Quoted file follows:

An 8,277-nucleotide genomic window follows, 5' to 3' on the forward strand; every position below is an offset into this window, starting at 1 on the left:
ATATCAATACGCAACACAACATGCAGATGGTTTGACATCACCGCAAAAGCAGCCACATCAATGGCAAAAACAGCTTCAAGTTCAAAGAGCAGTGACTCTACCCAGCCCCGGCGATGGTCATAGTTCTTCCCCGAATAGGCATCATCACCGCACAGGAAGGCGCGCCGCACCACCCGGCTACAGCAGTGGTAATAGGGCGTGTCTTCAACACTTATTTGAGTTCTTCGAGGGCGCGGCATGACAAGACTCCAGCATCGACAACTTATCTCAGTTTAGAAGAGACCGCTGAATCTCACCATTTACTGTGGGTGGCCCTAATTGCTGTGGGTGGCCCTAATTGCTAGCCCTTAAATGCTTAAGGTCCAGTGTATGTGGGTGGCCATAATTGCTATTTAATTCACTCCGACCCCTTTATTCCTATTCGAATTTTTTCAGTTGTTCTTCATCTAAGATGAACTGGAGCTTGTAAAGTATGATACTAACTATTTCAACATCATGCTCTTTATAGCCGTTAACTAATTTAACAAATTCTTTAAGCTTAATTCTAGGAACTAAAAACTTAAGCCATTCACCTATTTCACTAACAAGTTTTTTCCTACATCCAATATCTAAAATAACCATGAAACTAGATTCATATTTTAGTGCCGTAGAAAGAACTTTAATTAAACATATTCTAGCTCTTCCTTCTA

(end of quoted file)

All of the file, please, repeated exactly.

An 8,277-nucleotide genomic window follows, 5' to 3' on the forward strand; every position below is an offset into this window, starting at 1 on the left:
ATATCAATACGCAACACAACATGCAGATGGTTTGACATCACCGCAAAAGCAGCCACATCAATGGCAAAAACAGCTTCAAGTTCAAAGAGCAGTGACTCTACCCAGCCCCGGCGATGGTCATAGTTCTTCCCCGAATAGGCATCATCACCGCACAGGAAGGCGCGCCGCACCACCCGGCTACAGCAGTGGTAATAGGGCGTGTCTTCAACACTTATTTGAGTTCTTCGAGGGCGCGGCATGACAAGACTCCAGCATCGACAACTTATCTCAGTTTAGAAGAGACCGCTGAATCTCACCATTTACTGTGGGTGGCCCTAATTGCTGTGGGTGGCCCTAATTGCTAGCCCTTAAATGCTTAAGGTCCAGTGTATGTGGGTGGCCATAATTGCTATTTAATTCACTCCGACCCCTTTATTCCTATTCGAATTTTTTCAGTTGTTCTTCATCTAAGATGAACTGGAGCTTGTAAAGTATGATACTAACTATTTCAACATCATGCTCTTTATAGCCGTTAACTAATTTAACAAATTCTTTAAGCTTAATTCTAGGAACTAAAAACTTAAGCCATTCACCTATTTCACTAACAAGTTTTTTCCTACATCCAATATCTAAAATAACCATGAAACTAGATTCATATTTTAGTGCCGTAGAAAGAACTTTAATTAAACATATTCTAGCTCTTCCTTCTA